The Resolution to Stop Drinking

Knocking a drinking habit lands at number five.[4] As with smoking, many people make their New Year’s resolution to stop drinking, yet struggle to uphold this resolution throughout the year. One of the first steps in resolving to quit should be learning about the health benefits of quitting and what damage excessive drinking can do to the body and mind.

Establishing a solid support system and reaching out to different community-based resources are extremely important steps in maintaining sobriety. There are also a number of apps and online support available to help individuals track their sobriety goals and give them insights and group meeting availability.

Reference

[1] TN Nursery: Don’t Make A New Year’s Resolution You Can’t Keep
[2] WebMD: Carbohydrates: Natural Carbohydrate Foods vs Refined Carbs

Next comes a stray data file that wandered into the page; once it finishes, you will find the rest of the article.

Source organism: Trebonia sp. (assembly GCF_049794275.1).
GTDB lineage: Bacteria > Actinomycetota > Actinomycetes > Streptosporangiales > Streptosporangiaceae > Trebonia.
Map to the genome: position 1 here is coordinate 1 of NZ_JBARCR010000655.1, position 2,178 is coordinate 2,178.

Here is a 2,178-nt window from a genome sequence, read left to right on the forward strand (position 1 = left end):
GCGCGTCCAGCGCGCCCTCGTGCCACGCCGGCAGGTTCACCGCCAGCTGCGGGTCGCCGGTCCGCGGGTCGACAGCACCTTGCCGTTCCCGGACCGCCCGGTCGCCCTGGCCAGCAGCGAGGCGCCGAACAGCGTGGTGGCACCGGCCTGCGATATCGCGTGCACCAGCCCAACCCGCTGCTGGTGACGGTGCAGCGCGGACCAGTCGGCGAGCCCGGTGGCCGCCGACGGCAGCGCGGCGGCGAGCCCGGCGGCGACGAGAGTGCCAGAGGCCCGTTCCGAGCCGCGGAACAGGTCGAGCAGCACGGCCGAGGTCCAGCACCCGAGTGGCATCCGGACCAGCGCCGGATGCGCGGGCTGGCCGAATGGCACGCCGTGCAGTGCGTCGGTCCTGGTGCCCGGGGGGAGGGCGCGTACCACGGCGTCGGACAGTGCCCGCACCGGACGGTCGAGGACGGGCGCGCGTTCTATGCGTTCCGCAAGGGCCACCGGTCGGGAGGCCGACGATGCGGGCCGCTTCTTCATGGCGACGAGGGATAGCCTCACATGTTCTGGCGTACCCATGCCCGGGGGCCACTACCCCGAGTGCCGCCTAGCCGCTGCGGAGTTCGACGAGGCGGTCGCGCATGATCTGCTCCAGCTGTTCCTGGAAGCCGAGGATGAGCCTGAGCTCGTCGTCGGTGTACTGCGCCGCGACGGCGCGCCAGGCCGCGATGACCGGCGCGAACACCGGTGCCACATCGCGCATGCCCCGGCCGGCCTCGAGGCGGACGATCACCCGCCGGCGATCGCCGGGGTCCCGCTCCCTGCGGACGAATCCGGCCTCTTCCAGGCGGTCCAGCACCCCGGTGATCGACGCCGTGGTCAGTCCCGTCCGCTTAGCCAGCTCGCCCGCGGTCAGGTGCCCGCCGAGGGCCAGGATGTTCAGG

[3] Psychology Today: Study Identifies No. 1 Source of Motivation to Exercise More
[4] Help Guide: Alcohol Abuse Treatment and Self-Help

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Published on June 7, 2019

10 Lower Body Workouts Anyone Can Try at Home

10 Lower Body Workouts Anyone Can Try at Home

Having a hard time going to the gym? Fear no more!

In this article, we’ll be breaking down 10 in home lower body workouts anyone can try at home and their exercises. No gear needed for these workouts, just some space and a cup water waiting for your disposal.

There’re 3 main parts in this article:

If you’re familiar with the basic lower body exercises, just get into the first section 10 Lower Body Workouts That Can Be Done Anywhere right away.

If you want more guidance on the basics, check out the second section Lower Body Exercises Breakdown.

And the last section is about what you should do before and after working out.

10 Lower Body Workouts That Can Be Done Anywhere